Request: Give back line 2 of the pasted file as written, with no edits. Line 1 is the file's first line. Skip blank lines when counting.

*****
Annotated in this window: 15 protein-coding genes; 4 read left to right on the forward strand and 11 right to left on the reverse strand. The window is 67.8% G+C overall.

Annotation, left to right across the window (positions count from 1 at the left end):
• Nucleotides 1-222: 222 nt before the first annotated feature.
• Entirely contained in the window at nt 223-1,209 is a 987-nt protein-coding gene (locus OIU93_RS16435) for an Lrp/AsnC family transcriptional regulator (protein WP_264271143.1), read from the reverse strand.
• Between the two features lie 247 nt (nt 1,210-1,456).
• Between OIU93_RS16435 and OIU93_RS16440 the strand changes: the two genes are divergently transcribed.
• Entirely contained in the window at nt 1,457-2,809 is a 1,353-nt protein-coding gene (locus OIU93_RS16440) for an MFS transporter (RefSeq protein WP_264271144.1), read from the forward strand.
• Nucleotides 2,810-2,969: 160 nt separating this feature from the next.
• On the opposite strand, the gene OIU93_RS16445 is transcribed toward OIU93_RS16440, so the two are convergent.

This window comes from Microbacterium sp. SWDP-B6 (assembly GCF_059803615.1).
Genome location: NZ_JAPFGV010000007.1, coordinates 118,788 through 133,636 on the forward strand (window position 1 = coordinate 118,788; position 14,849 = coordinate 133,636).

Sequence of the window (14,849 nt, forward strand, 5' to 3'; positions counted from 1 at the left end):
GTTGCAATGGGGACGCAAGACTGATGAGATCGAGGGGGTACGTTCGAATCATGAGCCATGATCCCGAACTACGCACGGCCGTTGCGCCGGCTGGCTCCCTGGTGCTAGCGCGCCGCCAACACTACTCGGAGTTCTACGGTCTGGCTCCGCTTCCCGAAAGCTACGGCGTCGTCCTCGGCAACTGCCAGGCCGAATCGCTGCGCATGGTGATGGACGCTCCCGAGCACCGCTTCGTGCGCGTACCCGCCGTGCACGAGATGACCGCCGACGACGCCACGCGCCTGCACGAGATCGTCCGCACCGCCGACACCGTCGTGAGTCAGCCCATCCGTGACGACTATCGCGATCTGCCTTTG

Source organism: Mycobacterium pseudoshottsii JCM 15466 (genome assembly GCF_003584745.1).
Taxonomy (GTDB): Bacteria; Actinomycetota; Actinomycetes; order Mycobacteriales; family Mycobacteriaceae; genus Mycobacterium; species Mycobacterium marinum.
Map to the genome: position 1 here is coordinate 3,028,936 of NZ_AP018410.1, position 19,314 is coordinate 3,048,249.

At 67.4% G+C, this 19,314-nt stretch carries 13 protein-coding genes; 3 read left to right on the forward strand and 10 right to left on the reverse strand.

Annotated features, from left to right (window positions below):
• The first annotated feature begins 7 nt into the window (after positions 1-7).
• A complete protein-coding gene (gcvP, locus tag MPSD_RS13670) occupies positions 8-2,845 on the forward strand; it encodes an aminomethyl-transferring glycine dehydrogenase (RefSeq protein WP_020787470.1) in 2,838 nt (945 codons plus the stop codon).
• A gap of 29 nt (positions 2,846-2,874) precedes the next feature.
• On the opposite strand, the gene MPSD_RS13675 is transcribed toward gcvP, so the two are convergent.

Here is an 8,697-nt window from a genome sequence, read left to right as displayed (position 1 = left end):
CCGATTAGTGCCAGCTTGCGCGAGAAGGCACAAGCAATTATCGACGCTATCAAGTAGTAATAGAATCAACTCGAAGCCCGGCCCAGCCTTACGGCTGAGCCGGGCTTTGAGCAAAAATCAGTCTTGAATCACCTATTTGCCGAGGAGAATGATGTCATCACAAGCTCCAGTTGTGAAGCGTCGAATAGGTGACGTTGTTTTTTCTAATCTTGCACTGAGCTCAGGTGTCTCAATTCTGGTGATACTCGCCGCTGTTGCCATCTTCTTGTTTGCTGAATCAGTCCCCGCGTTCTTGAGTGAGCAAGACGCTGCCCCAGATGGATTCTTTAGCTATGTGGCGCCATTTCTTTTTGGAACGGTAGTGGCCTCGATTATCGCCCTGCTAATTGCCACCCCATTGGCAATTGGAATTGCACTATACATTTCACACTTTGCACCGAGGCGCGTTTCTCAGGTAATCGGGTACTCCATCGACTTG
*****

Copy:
Annotation, left to right across the window (positions count from 1 at the left end):